In Yukon, Richard mined and became the District Mining Recorder in Dawson City and Frank continued to prospect.

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In 1921, at 50 years of age, Frank discovered a new mineral specimen with the chemical formula of BaFe2+Si4O10 with a composition of 29.5% barium, 12% iron, 24.13% silicon and 34.37% oxygen. He discovered it in a glacial deposit, one hundred miles southeast of Fairbanks, Alaska along the Upper Ross River. A specimen was brought to the Chemical Laboratory of the U.S. Geological Survey by Dr. Philip S. Smith. In early 1922, the mineral was named Gillespite in his honour. The mineral’s distribution is in the USA, near the head of Dry Delta, Alaska Range, Alaska; from Trumbull Peak, near Incline, Mariposa Col, and on the Esquire No. 7 claim, Big Creek, Fresno Co., California; n the Gunn claim, in the Itsy Mountains, near Macmillan Pass, Yukon Territory, Canada; in the La Madrelena mine, Tres Pozos, Baja California, Mexico.

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The Brooklyn Standard Union article

Pictured here is a newspaper clipping from The Brooklyn Standard Union: Sunday, January 28th, 1922.

Frank had no formal education, but during his lifetime, he was a carpenter, timberman, prospector and miner. As a carpenter, he helped to build Chateau Mayo Hotel “that became the heart of the thriving silver centre in the early 1900s and Mayo landmark until 1986.” according to the Historical Society of Mayo. He also worked on the construction of Galena Creek Bridge at Silver King, a mine established in 1913 that ran until 1917. Frank remained in Yukon, never married and died in 1958 at the age of 87.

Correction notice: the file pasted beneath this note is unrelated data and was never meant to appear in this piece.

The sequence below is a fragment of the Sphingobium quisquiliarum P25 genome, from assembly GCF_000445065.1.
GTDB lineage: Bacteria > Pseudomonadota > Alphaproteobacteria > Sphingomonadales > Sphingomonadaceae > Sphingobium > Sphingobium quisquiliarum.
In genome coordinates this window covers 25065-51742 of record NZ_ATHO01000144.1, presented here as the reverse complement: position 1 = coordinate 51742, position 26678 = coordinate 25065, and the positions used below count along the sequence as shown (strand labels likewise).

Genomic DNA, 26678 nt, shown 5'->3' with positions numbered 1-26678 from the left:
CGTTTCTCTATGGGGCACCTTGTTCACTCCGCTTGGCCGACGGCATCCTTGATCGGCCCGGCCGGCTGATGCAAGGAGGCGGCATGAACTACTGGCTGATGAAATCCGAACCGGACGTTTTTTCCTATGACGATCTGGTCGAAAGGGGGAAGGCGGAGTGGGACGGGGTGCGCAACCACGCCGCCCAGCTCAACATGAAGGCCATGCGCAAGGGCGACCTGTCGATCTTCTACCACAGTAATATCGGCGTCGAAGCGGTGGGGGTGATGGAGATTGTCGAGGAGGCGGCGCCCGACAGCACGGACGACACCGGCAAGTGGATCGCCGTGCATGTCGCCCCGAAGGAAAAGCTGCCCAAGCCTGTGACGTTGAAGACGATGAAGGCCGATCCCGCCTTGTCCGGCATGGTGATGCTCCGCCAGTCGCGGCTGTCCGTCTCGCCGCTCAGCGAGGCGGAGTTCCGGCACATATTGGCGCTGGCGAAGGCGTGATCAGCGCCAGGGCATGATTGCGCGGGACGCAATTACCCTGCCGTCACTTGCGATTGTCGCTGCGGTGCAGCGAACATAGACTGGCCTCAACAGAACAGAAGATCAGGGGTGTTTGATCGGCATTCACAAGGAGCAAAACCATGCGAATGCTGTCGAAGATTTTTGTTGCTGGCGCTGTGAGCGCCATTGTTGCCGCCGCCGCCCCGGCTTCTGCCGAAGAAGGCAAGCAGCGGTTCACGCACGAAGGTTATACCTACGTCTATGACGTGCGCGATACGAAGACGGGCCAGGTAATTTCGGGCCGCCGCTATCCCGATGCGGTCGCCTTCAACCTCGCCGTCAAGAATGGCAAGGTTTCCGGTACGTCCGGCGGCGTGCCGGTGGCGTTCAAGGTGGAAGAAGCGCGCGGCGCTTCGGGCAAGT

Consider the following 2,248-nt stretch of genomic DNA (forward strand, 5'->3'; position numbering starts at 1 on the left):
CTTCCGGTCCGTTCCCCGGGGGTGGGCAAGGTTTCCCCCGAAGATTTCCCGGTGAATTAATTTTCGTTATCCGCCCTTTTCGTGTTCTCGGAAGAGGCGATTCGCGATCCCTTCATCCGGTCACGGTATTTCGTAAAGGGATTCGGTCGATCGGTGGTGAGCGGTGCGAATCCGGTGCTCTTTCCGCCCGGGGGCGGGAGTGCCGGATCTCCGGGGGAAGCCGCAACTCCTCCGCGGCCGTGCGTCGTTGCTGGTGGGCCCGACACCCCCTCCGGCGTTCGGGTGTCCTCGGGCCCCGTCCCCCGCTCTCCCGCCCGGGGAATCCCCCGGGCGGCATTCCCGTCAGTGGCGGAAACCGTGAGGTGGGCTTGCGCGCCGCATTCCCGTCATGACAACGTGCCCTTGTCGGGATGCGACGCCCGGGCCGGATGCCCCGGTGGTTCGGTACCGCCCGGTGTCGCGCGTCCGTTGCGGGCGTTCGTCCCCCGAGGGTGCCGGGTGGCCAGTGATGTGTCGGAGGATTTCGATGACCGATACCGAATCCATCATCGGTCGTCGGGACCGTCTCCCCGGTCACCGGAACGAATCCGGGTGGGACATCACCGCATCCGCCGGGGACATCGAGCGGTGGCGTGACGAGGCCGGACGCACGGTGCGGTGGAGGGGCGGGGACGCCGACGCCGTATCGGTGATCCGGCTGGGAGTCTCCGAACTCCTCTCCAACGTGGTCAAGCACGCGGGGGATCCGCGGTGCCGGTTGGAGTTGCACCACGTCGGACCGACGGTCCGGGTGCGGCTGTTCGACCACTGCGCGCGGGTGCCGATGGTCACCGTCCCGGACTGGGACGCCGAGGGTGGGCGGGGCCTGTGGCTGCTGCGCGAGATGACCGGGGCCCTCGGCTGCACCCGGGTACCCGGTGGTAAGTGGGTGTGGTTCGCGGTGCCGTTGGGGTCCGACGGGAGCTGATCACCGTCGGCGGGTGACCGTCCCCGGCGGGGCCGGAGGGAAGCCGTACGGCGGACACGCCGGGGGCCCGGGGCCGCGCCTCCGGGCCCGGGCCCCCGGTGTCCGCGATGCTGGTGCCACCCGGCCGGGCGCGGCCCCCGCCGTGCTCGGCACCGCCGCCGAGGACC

Richard “Dick” moved from Dawson City to Mayo in 1921 to become their first Mining Recorder. A log cabin was built for him to use as the Mining Recorder’s office. Link here for more information on Mayo. Richard eventually retired in Newton, B.C. and his descendants still live there.

Neither Frank nor Dick made the journey back to Prince Edward Island.


Richard Gillespie’s granddaughter visited PEI for the first time in 2011 and we featured a story at that time. To view it, click here.

Frank and Richard are great uncles of George, Ethel, Wayne, Carol and Douglas.

More details on the Gillespite mineral, click here.

More background on Klondike Gold Rush, click here. Includes a description of the journey from Skagway to Dawson City and the challenges of weather, terrain and rapids.

To view a google map created to show the Gillespie boys journey, click here. Includes an approximate location of where Frank Gillespie discovered the new mineral based on descriptions.